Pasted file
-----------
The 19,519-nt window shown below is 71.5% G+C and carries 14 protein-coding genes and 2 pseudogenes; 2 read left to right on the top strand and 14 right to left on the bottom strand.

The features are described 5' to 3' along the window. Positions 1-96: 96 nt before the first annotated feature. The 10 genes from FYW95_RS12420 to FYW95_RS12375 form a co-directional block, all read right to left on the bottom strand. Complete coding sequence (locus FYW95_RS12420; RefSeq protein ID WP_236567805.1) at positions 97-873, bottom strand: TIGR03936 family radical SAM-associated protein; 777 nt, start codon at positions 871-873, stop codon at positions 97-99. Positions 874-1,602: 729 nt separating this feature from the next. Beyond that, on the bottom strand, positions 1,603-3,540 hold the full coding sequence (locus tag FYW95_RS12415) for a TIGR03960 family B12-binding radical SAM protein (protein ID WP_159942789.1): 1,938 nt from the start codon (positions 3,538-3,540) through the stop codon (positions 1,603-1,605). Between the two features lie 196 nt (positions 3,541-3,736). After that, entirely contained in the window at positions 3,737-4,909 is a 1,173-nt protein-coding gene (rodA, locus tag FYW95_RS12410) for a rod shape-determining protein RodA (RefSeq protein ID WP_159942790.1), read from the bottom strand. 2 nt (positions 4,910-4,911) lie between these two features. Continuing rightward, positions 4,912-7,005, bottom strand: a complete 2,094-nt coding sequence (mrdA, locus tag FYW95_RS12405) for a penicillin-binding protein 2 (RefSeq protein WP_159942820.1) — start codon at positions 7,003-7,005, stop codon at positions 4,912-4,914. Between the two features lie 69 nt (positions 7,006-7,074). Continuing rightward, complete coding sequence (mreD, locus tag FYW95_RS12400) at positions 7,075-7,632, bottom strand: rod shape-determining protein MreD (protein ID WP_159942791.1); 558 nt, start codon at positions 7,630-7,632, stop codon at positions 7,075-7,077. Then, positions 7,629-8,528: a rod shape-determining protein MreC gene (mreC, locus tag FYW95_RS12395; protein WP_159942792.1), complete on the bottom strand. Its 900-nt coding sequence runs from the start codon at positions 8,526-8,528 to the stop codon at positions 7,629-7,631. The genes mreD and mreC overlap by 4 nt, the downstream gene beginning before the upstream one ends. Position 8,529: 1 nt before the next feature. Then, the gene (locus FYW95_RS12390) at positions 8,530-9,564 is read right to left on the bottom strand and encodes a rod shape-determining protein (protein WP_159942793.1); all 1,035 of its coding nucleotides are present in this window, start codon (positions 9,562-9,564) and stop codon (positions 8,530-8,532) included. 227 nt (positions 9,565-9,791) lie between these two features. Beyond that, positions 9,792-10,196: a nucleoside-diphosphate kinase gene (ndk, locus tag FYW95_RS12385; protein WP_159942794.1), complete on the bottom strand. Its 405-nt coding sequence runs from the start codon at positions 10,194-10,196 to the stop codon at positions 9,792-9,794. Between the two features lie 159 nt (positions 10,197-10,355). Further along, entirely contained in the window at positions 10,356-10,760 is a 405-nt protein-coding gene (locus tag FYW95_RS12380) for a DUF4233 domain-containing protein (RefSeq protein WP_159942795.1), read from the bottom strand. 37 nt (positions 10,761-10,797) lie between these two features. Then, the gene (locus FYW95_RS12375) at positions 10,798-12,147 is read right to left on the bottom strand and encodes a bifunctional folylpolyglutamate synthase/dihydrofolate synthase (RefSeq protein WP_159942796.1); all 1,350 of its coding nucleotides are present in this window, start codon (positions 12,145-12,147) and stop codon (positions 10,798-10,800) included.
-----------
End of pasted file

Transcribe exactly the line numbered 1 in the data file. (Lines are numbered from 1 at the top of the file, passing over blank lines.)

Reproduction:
The 19,519-nt window shown below is 71.5% G+C and carries 14 protein-coding genes and 2 pseudogenes; 2 read left to right on the top strand and 14 right to left on the bottom strand.